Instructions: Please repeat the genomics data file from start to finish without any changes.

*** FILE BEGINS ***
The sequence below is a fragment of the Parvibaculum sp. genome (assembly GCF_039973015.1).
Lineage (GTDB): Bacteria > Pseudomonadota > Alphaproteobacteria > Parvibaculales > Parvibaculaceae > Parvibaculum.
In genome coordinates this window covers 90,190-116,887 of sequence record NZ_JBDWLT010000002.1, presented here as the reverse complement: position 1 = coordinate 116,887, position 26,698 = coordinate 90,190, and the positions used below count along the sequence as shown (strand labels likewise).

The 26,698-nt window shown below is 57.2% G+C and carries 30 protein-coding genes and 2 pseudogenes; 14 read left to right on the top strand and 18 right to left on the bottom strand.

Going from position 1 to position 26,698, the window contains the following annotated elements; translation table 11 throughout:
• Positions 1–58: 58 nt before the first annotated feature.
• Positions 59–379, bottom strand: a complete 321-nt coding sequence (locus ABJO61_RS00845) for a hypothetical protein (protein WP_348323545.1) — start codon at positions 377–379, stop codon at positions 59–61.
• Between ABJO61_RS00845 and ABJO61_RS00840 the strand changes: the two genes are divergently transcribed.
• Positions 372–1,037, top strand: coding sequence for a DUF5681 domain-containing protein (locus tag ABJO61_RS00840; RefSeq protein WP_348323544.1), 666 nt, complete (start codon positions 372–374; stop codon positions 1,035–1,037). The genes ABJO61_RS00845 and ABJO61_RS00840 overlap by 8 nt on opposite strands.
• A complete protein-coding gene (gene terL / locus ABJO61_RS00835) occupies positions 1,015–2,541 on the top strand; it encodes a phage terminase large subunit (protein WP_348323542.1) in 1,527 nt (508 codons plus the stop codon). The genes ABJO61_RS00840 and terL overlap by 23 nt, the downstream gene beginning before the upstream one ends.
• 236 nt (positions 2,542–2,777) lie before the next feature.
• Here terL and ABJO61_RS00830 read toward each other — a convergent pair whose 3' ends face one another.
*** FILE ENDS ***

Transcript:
The sequence below is a fragment of the Parvibaculum sp. genome (assembly GCF_039973015.1).
Lineage (GTDB): Bacteria > Pseudomonadota > Alphaproteobacteria > Parvibaculales > Parvibaculaceae > Parvibaculum.
In genome coordinates this window covers 90,190-116,887 of sequence record NZ_JBDWLT010000002.1, presented here as the reverse complement: position 1 = coordinate 116,887, position 26,698 = coordinate 90,190, and the positions used below count along the sequence as shown (strand labels likewise).

The 26,698-nt window shown below is 57.2% G+C and carries 30 protein-coding genes and 2 pseudogenes; 14 read left to right on the top strand and 18 right to left on the bottom strand.

Going from position 1 to position 26,698, the window contains the following annotated elements; translation table 11 throughout:
• Positions 1–58: 58 nt before the first annotated feature.
• Positions 59–379, bottom strand: a complete 321-nt coding sequence (locus ABJO61_RS00845) for a hypothetical protein (protein WP_348323545.1) — start codon at positions 377–379, stop codon at positions 59–61.
• Between ABJO61_RS00845 and ABJO61_RS00840 the strand changes: the two genes are divergently transcribed.
• Positions 372–1,037, top strand: coding sequence for a DUF5681 domain-containing protein (locus tag ABJO61_RS00840; RefSeq protein WP_348323544.1), 666 nt, complete (start codon positions 372–374; stop codon positions 1,035–1,037). The genes ABJO61_RS00845 and ABJO61_RS00840 overlap by 8 nt on opposite strands.
• A complete protein-coding gene (gene terL / locus ABJO61_RS00835) occupies positions 1,015–2,541 on the top strand; it encodes a phage terminase large subunit (protein WP_348323542.1) in 1,527 nt (508 codons plus the stop codon). The genes ABJO61_RS00840 and terL overlap by 23 nt, the downstream gene beginning before the upstream one ends.
• 236 nt (positions 2,542–2,777) lie before the next feature.
• Here terL and ABJO61_RS00830 read toward each other — a convergent pair whose 3' ends face one another.